The aim of the research conducted at The Babraham Institute is to discover the molecular mechanisms that underlie normal cellular processes and functions, and how their failure or abnormality may lead to disease. The institute has the status of a postgraduate department within the University of Cambridge and trains PhD students who are registered with the University’s Faculty of Biology. The research laboratories of the institute are grouped into four programmes:
Signalling (headed by Len Stephens): focuses on proteins that play a critical role in controlling communication between and within cells. These proteins make up the signalling pathways that organise how cells and organs develop and react to their environment.
Lymphocyte Signalling and Development (headed by Martin Turner): investigates signal transduction pathways that regulate the survival and activation of lymphocytes.
Epigenetics (headed by Wolf Reik): studies how epigenetic information is introduced into the genome during early development of an organism, which can in part depend on environmental or nutritional factors acting through cell signalling pathways.
Nuclear Dynamics (headed by Peter Fraser): carries out basic research to create an integrated understanding of control of genome function by its structure and dynamic.
Research breakthroughs made at the Babraham Institute include the discovery of liposomes by Alec Bangham, the role of Inositol trisphosphate in the release of Calcium from intracellular stores by Michael Berridge, the discovery that genomic imprinting was carried by DNA methylation by Wolf Reik.
Vitamins A and C aren’t just good for your health, they affect your DNA too. Researchers at the Babraham Institute and their international collaborators have discovered how vitamins A and C act to modify the epigenetic ‘memory’ held by cells; insight which is significant for regenerative medicine and our ability to reprogramme cells from one identity to another. The research is published today in Proceedings of the National Academy of Science (PNAS).
For regenerative medicine, the holy grail is to be able to generate a cell that can be directed to become any other cell, such as brain cells, heart cells and lung cells. Cells with this ability are present in the early embryo (embryonic stem cells, ESC) and give rise to the many different cell types in the body. For the purposes of regenerative medicine, we need to be able to force adult cells from a patient to regress back to possessing embryonic-like capabilities and to ‘forget’ their previous identity.
A cell’s identity is established at the DNA level by epigenetic changes to the DNA. These changes don’t alter the order of the DNA letters but control which parts of the genome can be read and accessed. Consequently, every different cell type has a unique epigenetic fingerprint, enforcing and maintaining specific patterns of gene expression appropriate to the cell type. To reverse cells back to the naïve pluripotent state this epigenetic layer of information has to be lost to open up the full genome again.
Researchers from the Babraham Institute, UK, University of Stuttgart, Germany and University of Otago, New Zealand worked together to uncover how vitamins A and C affect the erasure of epigenetic marks from the genome. They looked in particular at the epigenetic modification where a methyl chemical tag is added to the C letters in the DNA sequence. Embryonic stem cells show low levels of this C tagging, called cytosine methylation, but in established cell types much more of the genome is marked by this modification. Removing the methyl tags from the DNA, called demethylation, is a central part of achieving pluripotency and wiping epigenetic memory.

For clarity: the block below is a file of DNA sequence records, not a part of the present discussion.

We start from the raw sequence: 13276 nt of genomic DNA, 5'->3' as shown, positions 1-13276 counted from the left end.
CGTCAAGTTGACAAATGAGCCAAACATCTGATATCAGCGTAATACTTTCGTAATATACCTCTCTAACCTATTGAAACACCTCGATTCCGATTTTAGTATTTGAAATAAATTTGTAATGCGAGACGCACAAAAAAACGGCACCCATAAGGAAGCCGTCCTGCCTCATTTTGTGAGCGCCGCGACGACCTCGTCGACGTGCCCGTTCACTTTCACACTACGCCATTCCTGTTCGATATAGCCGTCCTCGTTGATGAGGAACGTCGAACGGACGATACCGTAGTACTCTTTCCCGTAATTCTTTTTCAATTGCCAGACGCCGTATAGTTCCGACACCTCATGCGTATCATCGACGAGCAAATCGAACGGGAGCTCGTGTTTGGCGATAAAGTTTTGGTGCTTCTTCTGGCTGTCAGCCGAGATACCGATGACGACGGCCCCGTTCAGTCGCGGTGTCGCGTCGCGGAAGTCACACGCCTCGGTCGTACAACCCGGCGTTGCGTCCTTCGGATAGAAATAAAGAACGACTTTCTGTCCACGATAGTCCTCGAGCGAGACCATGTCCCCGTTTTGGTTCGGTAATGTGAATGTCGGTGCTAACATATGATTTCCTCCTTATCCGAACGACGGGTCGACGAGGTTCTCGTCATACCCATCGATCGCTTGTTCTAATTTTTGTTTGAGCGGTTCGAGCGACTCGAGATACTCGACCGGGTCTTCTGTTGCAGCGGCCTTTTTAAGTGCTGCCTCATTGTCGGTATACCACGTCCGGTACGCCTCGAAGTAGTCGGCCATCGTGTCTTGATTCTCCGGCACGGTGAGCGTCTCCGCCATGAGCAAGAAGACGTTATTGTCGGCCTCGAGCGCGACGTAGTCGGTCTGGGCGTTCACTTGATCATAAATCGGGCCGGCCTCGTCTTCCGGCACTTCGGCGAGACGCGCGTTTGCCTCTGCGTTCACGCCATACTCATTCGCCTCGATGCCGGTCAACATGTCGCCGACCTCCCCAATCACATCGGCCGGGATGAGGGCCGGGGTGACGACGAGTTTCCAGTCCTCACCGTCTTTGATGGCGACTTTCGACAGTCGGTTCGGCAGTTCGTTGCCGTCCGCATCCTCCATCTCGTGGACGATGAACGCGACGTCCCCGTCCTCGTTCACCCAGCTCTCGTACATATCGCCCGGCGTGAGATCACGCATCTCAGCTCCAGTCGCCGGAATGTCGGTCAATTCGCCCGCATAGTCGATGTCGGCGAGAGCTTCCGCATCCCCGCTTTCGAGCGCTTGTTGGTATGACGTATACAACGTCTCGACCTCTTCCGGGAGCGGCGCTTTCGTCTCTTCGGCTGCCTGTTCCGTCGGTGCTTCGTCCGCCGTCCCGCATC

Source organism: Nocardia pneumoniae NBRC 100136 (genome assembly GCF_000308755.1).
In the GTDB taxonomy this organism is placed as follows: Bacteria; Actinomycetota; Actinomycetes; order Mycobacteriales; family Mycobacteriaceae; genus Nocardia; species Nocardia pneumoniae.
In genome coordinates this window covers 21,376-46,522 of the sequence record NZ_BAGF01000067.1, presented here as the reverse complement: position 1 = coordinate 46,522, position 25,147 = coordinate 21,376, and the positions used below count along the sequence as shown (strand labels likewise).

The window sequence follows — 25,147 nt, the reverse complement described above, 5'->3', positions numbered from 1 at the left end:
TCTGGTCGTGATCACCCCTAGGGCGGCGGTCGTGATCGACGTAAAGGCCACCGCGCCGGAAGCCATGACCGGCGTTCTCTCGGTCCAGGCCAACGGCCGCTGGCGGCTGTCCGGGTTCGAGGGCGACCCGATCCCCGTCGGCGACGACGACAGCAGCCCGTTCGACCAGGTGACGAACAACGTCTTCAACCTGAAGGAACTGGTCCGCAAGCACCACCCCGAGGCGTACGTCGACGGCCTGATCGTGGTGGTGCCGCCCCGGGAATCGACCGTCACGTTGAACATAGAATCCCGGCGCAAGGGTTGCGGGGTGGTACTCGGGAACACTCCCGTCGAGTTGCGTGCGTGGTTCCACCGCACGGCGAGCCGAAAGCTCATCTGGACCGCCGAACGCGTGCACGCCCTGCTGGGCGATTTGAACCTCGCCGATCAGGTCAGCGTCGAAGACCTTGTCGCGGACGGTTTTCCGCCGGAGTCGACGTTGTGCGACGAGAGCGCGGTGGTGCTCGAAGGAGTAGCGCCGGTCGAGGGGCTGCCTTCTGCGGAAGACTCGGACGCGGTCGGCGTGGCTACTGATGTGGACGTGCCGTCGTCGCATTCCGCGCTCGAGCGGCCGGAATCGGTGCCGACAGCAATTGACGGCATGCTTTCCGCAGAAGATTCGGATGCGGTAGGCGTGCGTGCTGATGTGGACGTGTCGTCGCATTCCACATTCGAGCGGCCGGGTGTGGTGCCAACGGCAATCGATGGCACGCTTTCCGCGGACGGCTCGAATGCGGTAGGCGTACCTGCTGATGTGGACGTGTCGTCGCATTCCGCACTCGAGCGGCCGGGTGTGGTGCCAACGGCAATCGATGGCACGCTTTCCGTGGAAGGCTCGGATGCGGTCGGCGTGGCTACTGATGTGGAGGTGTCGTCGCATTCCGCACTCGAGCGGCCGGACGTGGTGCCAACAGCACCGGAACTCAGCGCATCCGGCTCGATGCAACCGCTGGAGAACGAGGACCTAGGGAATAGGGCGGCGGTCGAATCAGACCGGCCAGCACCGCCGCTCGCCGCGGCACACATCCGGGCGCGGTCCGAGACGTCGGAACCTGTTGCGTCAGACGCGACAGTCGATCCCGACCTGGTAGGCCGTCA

The family of enzymes responsible for active removal of the methyl tags are called TET. The researchers looked at the molecular signals that control TET activity to understand more about how the activity of the TET enzymes can be manipulated during cellular programming to achieve pluripotency.
They found that vitamin A enhances epigenetic memory erasure in naïve ESC by increasing the amount of TET enzymes in the cell, meaning greater removal of methyl tags from the C letters of the DNA sequence. In contrast, they found that vitamin C boosted the activity of the TET enzymes by regenerating a co-factor required for effective action.
Dr Ferdinand von Meyenn, postdoctoral researcher at the Babraham Institute and co-first author on the paper, explained: “Both vitamins A and C act individually to promote demethylation, enhancing the erasure of epigenetic memory required for cell reprogramming.” Dr Tim Hore, previously a Human Frontier Long Term Research Fellow at the Babraham Institute, now Lecturer at the University of Otago, New Zealand and co-first author on the paper, continued: “We found out that the mechanisms of how vitamins A and C enhance demethylation are different, yet synergistic.”
The improved understanding of the effect of vitamin A on the TET2 enzyme also potentially explains why a proportion of patients with acute promyelocytic leukaemia (once considered the deadliest form of acute leukaemia) are resistant to effective combination treatment with vitamin A. By providing a possible explanation for this insensitivity for further investigation, this work could point the way to better management of the vitamin A resistant cases.
Professor Wolf Reik, Head of the Epigenetics Programme at the Babraham Institute, said: “This research provides an important understanding in order to progress the development of cell treatments for regenerative medicine. It also enhances our understanding of how intrinsic and extrinsic signals shape the epigenome; knowledge that could provide valuable insight into human disease, such as acute promyelocytic leukaemia and other cancers. Putting the full picture together will allow us to understand the full complexity of the epigenetic control of the genome.”